The team at S&T Geotronics had a productive weekend! We had the opportunity to launch our Kickstarter live at Southern-Fried Gaming Expo. We had a great time showing fellow enthusiasts how we prepared for the campaign & answering questions about Open Antikythera.
On day 2 of the event, with our campaign already halfway to it's goal, we met a researcher who has experience with the Antikythera Mechanism: Dr. Adam Spring. We moved quickly to get an expert interview with him, and we want to share that with you here.
Dr. Adam Spring is a seasoned archeologist, having written for Journal of Archaeological Science, IEEE, and GeoInformatics. He has 15+ years of experience with 3D laser scanning technology. https://laserarchaeology.com/
Mathieu: What is your name & occupation?
Dr. Spring: My name is Dr. Adam Spring... I've basically been working with high end 3D imaging systems for over 17 years. Some of the sites I've worked on are places like the Alamo and also places all over the world in countries like Greece and Albania. But yeah, kind got a reputation for what I do over the years.
Mathieu: What do you think of Open Antikythera?
Dr. Spring: So, to see a working version of the Antikythera Mechanism is a really great thing to see. I think it's a wonderful educational tool. And having seen it, I can tell how hard it was to actually make a working version of this. As someone that has experience and understanding in the Antikythera Mechanism, to have a physical version of it is just something that you can't beat. It's a really good educational tool.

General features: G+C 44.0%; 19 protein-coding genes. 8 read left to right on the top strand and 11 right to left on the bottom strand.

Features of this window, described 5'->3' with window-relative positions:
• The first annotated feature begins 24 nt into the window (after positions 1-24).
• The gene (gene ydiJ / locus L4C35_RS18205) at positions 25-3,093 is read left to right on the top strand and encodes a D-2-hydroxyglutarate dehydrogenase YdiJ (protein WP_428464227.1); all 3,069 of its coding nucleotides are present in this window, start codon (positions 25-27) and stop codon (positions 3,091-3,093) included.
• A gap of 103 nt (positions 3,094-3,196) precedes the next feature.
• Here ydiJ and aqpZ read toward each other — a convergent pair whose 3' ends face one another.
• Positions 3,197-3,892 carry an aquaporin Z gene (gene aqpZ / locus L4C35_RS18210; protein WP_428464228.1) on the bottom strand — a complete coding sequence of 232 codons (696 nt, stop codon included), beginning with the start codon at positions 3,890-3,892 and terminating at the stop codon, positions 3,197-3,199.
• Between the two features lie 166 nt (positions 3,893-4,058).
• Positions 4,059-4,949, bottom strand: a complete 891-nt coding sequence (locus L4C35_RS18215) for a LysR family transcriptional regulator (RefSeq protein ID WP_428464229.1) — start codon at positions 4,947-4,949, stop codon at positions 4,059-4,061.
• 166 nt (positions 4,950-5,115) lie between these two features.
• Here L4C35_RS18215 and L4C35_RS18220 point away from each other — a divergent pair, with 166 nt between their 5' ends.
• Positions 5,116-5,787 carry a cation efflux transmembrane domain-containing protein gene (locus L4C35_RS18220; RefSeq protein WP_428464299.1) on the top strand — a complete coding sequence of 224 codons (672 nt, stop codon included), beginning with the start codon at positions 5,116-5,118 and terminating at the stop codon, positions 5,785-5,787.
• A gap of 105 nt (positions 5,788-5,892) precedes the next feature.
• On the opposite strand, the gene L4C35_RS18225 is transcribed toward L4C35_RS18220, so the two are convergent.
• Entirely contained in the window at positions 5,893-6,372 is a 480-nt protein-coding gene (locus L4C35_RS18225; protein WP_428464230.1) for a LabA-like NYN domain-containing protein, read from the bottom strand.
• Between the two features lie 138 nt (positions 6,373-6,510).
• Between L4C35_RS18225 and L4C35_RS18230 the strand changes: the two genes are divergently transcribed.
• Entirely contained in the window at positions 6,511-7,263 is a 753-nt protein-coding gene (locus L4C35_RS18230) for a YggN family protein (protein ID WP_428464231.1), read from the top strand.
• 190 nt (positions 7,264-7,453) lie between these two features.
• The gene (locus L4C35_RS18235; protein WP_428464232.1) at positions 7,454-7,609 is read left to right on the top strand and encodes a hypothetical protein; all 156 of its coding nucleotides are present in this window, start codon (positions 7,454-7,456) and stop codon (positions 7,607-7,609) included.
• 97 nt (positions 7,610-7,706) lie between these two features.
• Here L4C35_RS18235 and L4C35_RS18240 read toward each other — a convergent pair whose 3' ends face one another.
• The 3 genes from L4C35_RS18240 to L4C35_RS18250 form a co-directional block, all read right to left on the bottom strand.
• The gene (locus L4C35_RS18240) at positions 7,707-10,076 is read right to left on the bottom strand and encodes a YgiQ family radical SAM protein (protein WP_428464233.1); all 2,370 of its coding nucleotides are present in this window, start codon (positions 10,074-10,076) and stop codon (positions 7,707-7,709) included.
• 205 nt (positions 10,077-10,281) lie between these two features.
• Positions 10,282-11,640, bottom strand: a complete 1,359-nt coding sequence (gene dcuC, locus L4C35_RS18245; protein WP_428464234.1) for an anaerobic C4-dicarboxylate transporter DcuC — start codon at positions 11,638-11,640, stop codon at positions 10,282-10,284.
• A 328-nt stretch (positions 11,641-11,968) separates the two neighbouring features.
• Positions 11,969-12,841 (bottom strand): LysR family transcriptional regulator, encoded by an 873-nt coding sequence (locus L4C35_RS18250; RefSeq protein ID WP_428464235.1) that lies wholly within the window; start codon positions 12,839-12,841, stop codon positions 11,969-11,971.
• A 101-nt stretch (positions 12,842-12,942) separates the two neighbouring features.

Mathieu: What is the value of revisiting ancient artifacts & ideas?
Dr. Spring: I mean, I think one of the things is it makes you think about what a computer actually is in terms of analog and digital. But I think on the other end of it as well is just how a lot of ideas that we potentially see as modern, they've been around for a long time, so I think it makes you think and rethink about things that we maybe take for granted, like computers, but also just ideas that we think are otherwise complex today, that they were complex back then as well, but they were dealing with them in ways that we never really could understand. And also the fact that the Antikythera Mechanism was found by chance through a diving exercise in the early 20th century is just an amazing thing, really.
Mathieu: What is something you wish more people knew about archeology?
Dr. Spring: So archaeology as a subject and a practitioner's discipline, for want of a better term, is it's very multidisciplinary. So, for me, for example, I was either going to go down a computer science route or a history based route, and I ended up using history as a way in which I would end up back in computer science. So I think it's such a broad canvas, but also just once you get hooked on something, it can take over in other ways. And that certainly for me, when it came to the applications of technology, my degrees in archaeology were the things that made me very good at what I was able to become good in.
Mathieu: Thank you for giving us your time today!
Dr. Spring: You're more than welcome. Thank you very much. Cheers.